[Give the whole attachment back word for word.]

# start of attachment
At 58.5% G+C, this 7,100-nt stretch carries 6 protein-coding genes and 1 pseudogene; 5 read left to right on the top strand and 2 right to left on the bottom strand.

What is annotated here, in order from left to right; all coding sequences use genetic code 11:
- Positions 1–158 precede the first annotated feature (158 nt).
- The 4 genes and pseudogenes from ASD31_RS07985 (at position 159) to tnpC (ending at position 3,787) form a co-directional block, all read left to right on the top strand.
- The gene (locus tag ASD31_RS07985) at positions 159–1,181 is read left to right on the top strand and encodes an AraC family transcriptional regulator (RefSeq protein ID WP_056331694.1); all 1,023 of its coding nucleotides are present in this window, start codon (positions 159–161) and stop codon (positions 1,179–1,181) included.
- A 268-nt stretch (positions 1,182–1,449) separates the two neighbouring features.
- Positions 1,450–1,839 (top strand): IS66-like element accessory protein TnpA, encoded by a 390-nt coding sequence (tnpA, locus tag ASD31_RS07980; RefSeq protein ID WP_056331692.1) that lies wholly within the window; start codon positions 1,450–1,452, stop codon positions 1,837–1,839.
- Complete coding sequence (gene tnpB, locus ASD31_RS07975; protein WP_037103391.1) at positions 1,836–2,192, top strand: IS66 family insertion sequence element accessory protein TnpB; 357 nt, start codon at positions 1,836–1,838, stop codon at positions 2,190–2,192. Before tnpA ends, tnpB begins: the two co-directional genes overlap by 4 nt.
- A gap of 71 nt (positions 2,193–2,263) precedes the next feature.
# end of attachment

At 58.5% G+C, this 7,100-nt stretch carries 6 protein-coding genes and 1 pseudogene; 5 read left to right on the top strand and 2 right to left on the bottom strand.

What is annotated here, in order from left to right; all coding sequences use genetic code 11:
- Positions 1–158 precede the first annotated feature (158 nt).
- The 4 genes and pseudogenes from ASD31_RS07985 (at position 159) to tnpC (ending at position 3,787) form a co-directional block, all read left to right on the top strand.
- The gene (locus tag ASD31_RS07985) at positions 159–1,181 is read left to right on the top strand and encodes an AraC family transcriptional regulator (RefSeq protein ID WP_056331694.1); all 1,023 of its coding nucleotides are present in this window, start codon (positions 159–161) and stop codon (positions 1,179–1,181) included.
- A 268-nt stretch (positions 1,182–1,449) separates the two neighbouring features.
- Positions 1,450–1,839 (top strand): IS66-like element accessory protein TnpA, encoded by a 390-nt coding sequence (tnpA, locus tag ASD31_RS07980; RefSeq protein ID WP_056331692.1) that lies wholly within the window; start codon positions 1,450–1,452, stop codon positions 1,837–1,839.
- Complete coding sequence (gene tnpB, locus ASD31_RS07975; protein WP_037103391.1) at positions 1,836–2,192, top strand: IS66 family insertion sequence element accessory protein TnpB; 357 nt, start codon at positions 1,836–1,838, stop codon at positions 2,190–2,192. Before tnpA ends, tnpB begins: the two co-directional genes overlap by 4 nt.
- A gap of 71 nt (positions 2,193–2,263) precedes the next feature.